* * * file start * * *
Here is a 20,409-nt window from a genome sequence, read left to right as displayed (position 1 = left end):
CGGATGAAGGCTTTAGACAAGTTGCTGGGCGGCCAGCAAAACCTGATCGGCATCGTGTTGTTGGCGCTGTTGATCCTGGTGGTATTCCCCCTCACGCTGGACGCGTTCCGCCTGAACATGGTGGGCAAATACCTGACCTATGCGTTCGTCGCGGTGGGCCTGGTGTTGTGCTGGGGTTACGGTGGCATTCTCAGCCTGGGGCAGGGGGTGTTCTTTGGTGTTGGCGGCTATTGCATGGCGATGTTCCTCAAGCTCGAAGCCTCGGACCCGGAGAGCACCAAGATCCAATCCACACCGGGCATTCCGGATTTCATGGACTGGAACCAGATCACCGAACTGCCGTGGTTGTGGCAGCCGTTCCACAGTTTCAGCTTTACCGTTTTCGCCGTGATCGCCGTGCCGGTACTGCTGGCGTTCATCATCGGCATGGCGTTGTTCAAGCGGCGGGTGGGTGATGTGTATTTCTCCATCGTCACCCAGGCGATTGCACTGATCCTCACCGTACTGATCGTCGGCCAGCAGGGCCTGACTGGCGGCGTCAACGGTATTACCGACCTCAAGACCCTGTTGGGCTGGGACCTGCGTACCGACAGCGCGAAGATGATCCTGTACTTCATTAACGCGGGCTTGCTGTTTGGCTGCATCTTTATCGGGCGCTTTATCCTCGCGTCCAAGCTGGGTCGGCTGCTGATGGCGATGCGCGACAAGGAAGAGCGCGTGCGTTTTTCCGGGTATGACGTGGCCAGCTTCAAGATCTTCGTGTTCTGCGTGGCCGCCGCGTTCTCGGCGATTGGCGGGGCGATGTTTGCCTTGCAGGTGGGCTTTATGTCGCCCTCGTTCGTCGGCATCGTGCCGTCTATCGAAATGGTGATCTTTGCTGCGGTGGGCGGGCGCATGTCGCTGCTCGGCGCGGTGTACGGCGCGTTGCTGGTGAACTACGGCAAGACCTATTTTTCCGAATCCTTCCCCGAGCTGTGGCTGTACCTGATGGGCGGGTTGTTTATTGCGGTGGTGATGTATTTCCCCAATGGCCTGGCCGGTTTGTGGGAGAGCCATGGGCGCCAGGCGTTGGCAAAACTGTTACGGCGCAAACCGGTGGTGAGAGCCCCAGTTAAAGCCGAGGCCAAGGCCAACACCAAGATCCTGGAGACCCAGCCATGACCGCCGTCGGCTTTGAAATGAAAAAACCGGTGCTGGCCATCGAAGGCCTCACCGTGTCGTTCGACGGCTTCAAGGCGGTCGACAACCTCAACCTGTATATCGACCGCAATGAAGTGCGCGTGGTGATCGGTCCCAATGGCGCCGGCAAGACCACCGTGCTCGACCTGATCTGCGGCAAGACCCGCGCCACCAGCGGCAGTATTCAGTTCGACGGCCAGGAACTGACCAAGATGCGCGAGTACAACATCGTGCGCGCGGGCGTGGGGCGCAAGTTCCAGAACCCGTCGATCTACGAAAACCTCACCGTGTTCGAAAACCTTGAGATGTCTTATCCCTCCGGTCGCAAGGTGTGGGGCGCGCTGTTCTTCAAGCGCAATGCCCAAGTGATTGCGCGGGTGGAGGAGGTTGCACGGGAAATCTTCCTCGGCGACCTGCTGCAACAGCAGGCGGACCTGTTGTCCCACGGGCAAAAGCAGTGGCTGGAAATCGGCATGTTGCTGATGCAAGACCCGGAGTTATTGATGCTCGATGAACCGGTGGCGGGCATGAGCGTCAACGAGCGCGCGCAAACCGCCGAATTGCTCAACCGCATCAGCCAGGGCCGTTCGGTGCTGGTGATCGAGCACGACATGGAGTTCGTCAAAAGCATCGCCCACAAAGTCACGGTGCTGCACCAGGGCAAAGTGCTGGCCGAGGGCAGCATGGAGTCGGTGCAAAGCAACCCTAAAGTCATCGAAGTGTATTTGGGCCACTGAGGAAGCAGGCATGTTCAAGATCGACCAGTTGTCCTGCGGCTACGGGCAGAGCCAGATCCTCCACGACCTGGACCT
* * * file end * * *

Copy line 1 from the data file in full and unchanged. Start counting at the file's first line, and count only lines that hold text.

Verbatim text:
Here is a 20,409-nt window from a genome sequence, read left to right as displayed (position 1 = left end):